Until just a few weeks ago, I didn’t know that my blog posts can be (and often are) ranked on a one-to-five-star system that’s built into the platform. When people post comments here, they’re invited and provided an opportunity to choose a rating. (Whether they can do so with every comment on a post or merely once per post, I don’t yet know.) But I simply hadn’t noticed. And, even when it was called to my attention, I still didn’t pay it any mind, thinking it of no particular importance.
I was wrong.
Blogs with higher ratings rise among search results. And, obviously, blogs with lower ratings drop among such results. By giving this blog, or any blog, a low rating, one thus makes it less likely that people who are searching for information or for discussions of certain topics will see it.
So I’ve now belatedly recognized that there are people out there who have been methodically rating my blog entries at the lowest possible score, day in and day out, thus attempting to make my blog essentially invisible to internet searches. (Or, very possibly, it’s one or two rather obsessive and dedicated people who are doing it repeatedly under different aliases.)
I had recently noticed that I’ve been receiving ten or fifteen comments a day — invariably a sentence or less in length, and invariably personally insulting and sometimes even obscene — from people who undoubtedly realize that they’ve already long been “shadow banned” and that, accordingly, their comments cannot be publicly seen and can in no way influence conversations here. I thought that they were merely impotently spiteful. But now I realize that they’re posting such comments in order to enable themselves to vote the ranking of my blog down.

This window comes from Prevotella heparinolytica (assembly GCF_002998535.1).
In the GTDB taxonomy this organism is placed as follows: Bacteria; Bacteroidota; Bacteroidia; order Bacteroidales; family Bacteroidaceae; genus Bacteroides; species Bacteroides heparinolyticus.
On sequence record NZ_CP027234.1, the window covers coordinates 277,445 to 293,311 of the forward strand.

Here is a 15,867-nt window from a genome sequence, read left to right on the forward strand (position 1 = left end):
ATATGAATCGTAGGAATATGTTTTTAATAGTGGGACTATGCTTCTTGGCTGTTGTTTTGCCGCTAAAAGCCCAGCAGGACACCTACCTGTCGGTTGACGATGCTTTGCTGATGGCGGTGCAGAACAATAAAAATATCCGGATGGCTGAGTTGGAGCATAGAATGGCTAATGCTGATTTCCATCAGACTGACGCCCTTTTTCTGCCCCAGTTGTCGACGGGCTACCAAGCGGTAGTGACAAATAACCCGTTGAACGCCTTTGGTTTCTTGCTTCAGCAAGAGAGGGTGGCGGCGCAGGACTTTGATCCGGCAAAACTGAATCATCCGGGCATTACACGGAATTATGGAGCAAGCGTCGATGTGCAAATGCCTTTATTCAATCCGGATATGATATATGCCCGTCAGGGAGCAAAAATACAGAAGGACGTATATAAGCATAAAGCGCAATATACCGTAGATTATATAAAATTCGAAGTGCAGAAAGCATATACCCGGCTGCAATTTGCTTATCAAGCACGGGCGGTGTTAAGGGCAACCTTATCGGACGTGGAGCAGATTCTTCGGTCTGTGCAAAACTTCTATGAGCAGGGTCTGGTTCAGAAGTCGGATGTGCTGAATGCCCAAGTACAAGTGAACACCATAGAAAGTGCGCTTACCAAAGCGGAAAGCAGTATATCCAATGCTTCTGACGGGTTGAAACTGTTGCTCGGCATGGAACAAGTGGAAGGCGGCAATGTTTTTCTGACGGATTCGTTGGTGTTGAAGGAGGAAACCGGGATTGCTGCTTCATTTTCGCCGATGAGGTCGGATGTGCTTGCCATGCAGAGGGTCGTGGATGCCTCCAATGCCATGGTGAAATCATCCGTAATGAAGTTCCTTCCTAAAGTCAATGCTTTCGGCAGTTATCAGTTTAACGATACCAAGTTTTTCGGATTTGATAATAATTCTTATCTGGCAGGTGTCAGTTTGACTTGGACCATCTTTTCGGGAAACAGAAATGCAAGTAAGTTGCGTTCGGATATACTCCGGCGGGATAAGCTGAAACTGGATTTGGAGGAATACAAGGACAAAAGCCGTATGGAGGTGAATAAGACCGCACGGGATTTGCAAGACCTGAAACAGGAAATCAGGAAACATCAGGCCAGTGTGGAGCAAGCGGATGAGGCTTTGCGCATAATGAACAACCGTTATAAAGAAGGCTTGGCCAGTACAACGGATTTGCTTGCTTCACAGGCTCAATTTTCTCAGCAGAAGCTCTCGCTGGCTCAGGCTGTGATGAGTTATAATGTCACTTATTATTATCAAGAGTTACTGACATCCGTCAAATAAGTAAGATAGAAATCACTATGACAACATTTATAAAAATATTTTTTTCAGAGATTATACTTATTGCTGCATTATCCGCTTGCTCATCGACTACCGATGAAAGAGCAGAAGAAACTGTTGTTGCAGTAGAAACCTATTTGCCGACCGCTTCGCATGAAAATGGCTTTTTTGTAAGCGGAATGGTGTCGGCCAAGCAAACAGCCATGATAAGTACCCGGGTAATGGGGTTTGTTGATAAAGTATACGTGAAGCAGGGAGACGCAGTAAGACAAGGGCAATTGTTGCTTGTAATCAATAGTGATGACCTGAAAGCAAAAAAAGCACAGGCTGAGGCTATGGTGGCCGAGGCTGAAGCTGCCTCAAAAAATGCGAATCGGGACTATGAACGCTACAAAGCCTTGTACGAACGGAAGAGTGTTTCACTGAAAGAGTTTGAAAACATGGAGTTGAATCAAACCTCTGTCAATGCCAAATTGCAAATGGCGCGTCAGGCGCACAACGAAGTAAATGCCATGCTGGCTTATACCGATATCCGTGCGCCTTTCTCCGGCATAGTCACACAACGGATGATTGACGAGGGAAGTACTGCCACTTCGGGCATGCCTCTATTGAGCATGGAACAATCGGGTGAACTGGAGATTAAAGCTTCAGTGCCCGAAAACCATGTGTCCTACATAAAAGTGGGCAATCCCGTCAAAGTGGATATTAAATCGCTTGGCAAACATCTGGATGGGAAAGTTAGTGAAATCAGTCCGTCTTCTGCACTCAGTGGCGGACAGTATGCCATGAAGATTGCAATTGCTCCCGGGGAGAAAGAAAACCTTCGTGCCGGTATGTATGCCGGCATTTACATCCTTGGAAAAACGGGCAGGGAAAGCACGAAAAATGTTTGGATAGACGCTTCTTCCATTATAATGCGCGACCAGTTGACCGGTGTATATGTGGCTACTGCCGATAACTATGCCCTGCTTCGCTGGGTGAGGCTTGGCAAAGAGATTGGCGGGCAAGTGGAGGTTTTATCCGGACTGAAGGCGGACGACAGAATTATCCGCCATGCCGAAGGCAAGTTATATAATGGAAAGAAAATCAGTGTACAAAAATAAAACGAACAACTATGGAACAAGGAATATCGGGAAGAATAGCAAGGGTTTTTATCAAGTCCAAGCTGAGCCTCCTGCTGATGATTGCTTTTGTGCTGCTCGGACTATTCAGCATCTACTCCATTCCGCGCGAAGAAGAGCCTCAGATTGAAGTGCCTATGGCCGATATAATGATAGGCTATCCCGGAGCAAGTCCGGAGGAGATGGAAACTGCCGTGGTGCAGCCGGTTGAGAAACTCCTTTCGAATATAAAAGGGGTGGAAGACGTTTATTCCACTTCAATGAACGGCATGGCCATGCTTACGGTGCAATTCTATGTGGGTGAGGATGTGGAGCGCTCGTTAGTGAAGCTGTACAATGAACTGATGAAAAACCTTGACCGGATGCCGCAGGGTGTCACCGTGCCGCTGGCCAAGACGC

It’s effectively an effort to silence me.
It’s not the first such effort, of course.
For instance, similar people — probably, indeed, the same people or person — flooded audience response sites when the Witnesses film first appeared, in order to drive its audience rating down. In many cases, it was manifestly obvious that they hadn’t actually seen it, or else that they were lying about it. (They would vote it down, for example, because it didn’t mention plural marriage — although it demonstrably and undeniably did — or because it didn’t mention the failure of the Kirtland Bank — although it demonstrably and undeniably did — or even, in one case, because it suppressed the fact that Oliver Cowdery, Martin Harris, and David Whitmer fell away from the Church, which was a major part of the film’s overall plot.) And the same thing has happened to me for the better part of two decades on various other public fora, as well. I’m no longer surprised by such antics.
But I should have realized that the same thing was going on with this blog. I apologize for my slowness to pick up on it.
So I’m going to invite readers of this blog to rate my blog entries on the one-to-five-star system that’s built into the platform of this blog. I will, of course, welcome five-star ratings, but I really want to encourage readers to give honest ratings, whether they like what I do or they don’t.
Of course, I have to admit that it seems really odd and perverse for people to hang around who genuinely dislike everything I post, invariably giving me the lowest possible rating, dozens and dozens of times in a row. If they really don’t like what I write, wouldn’t the most reasonable and appropriate response be to simply stop frequenting this blog? There are tens of thousands if not hundreds of thousands of blogs and websites to which I pay no attention for the simple and sufficient reason that they don’t interest me.